As if the new controversy about Senate candidate Richard Blumenthal was not enough, now another leading Connecticut Democrat took a hit today. In an unanimous, 7-0 ruling, the state Supreme Court has reversed a lower court ruling that would have allowed Secretary of State Susan Bysiewicz to run for state attorney general, the post Blumenthal was vacating.
Bysiewicz, who earlier had planned to run for governor, switched to the AG race as part of a domino effect, after Sen. Christopher Dodd (D) announced he was retiring and after Blumenthal announced he would run for the Senate.
But, as Jon Lender of the Hartford Courant reports, the court decided that Bysiewicz failed to meet the requirements of a state statute "that says Connecticut's attorney general must have engaged in the 'active practice' of law for 10 years in the state." Lender adds that the ruling "shockingly ends one of the most unusual chapters in Connecticut's political history."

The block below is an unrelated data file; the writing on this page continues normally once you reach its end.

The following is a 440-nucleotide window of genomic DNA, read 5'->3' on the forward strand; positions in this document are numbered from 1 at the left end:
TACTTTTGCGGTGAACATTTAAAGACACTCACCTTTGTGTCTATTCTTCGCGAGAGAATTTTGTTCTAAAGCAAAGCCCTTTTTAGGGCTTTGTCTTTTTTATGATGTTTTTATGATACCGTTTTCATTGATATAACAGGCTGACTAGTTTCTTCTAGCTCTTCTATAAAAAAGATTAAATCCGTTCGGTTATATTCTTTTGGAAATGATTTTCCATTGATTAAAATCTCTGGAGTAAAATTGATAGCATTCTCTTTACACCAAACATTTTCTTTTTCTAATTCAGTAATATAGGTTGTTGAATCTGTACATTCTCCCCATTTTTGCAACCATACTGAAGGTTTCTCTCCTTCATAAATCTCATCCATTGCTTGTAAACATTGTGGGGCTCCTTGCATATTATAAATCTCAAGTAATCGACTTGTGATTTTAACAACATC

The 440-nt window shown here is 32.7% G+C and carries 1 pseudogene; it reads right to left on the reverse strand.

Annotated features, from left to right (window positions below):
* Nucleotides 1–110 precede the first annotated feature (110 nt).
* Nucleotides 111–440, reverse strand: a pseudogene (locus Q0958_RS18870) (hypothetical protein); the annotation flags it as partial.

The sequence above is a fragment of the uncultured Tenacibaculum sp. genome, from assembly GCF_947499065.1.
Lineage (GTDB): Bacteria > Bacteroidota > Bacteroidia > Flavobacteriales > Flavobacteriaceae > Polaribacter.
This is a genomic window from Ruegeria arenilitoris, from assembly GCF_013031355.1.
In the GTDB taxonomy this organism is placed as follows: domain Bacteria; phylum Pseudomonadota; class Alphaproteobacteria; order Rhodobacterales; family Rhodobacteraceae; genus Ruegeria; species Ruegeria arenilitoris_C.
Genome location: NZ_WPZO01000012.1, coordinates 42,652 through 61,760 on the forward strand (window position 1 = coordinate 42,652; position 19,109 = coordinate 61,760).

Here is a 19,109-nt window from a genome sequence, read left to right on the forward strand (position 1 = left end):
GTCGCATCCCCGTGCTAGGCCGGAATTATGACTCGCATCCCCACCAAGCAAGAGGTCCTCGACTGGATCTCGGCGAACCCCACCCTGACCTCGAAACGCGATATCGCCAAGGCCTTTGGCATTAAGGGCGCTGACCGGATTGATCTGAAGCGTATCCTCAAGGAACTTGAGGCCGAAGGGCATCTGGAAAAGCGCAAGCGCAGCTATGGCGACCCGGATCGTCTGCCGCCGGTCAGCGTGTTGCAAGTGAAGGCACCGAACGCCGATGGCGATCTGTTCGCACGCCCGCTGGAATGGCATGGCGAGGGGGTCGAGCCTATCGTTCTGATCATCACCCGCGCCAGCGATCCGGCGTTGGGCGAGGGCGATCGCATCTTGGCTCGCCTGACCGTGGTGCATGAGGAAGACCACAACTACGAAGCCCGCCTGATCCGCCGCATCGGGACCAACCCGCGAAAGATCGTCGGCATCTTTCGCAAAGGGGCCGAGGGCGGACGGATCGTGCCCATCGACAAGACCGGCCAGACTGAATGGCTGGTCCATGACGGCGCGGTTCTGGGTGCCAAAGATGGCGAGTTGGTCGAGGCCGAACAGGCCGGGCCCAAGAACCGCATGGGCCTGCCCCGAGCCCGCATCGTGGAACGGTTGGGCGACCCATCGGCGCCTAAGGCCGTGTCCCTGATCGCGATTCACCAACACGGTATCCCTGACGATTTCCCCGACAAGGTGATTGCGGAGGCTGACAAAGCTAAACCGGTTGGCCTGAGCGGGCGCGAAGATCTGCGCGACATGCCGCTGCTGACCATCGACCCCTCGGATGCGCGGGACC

The ruling also comes just days before Saturday's state Democratic endorsement convention in Hartford, where candidates running for the Senate, governor, lt. gov., secretary of state, treasurer, comptroller and attorney general will attend.
(Thanks to Twitter friend Jon Persky for the tip about Bysiewicz.)
SENATE RACE UPDATE: The highly respected Cook Political Report has moved the Connecticut Senate race to "Toss Up":
Blumenthal is the strongest candidate that Democrats could have recruited to run for the seat being vacated by Democratic Sen. Chris Dodd. He is arguably the most popular Democrat in the state. He is serving in his fourth term as Attorney General, and has never really had a tough race. In many ways, voters see Blumenthal as someone who is above politics. At the very least, he has long worn a coat of Teflon. ...
Blumenthal promised to stay in the race and Democrats think that the campaign will move quickly beyond this incident. We are not so sure. There is now a very long and deep scratch in Blumenthal's Teflon, and the tougher the Teflon, the more damaging the scratch. Voters are now likely to see Blumenthal as more of a typical politician than he's ever been.
There are some political observers who don't believe that Blumenthal can survive this incident. Whether that's true will be determined over the next couple of days and will depend on whether the media uncovers more examples of Blumenthal misrepresenting his service, or if doubts are raised about what the Attorney General said this afternoon.